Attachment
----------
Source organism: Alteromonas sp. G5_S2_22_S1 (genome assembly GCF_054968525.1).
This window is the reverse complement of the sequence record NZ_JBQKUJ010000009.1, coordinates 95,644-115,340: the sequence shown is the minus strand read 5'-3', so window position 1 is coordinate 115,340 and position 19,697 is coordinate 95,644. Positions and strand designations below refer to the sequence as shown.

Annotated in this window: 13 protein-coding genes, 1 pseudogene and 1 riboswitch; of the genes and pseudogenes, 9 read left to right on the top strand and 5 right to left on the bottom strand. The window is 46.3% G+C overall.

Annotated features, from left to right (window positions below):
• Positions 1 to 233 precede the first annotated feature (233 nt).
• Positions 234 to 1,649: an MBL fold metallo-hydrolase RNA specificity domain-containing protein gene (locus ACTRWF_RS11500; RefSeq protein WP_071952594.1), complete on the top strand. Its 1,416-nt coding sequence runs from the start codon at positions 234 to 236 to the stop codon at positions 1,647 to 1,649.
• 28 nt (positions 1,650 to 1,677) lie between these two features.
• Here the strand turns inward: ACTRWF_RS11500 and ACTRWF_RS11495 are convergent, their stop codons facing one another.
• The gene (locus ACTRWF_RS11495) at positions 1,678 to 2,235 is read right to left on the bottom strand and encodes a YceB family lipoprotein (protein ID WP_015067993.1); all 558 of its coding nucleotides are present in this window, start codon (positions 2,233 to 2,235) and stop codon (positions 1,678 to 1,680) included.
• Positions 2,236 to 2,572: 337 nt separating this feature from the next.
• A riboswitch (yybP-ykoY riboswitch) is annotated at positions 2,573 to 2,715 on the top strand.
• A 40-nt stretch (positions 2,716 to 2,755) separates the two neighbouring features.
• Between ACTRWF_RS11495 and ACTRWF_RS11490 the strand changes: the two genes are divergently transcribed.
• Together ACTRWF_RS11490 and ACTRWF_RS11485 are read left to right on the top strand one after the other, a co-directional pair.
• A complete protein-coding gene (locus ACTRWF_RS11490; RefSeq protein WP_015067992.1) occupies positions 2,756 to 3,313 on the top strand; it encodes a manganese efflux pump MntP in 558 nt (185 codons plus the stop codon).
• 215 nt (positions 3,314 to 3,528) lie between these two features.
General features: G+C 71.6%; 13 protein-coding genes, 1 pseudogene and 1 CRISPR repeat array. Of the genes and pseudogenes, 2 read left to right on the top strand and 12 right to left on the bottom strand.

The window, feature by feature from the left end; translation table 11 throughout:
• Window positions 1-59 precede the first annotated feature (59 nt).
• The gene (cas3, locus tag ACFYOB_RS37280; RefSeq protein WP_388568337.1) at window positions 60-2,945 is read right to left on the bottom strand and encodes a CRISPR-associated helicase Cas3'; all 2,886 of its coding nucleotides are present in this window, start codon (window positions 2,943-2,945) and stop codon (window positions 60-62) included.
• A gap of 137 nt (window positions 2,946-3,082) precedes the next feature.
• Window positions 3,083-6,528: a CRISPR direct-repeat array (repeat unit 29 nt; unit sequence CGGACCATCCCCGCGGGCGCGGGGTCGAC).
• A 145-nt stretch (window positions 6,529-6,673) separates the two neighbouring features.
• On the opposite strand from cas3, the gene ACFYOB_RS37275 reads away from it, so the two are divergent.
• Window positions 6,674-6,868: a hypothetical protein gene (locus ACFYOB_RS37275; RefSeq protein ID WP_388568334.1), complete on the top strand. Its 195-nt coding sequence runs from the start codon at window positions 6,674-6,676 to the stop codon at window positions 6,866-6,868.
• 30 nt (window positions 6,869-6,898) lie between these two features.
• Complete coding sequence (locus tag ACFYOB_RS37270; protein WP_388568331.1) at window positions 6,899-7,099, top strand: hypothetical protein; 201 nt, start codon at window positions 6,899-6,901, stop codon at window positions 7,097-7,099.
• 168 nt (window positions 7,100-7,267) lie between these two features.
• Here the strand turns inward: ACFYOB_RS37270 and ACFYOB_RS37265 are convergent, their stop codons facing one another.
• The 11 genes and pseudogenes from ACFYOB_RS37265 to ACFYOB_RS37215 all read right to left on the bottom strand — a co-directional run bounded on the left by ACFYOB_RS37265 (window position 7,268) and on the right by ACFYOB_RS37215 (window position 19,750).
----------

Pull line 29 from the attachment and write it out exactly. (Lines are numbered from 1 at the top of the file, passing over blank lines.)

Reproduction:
• Here the strand turns inward: ACFYOB_RS37270 and ACFYOB_RS37265 are convergent, their stop codons facing one another.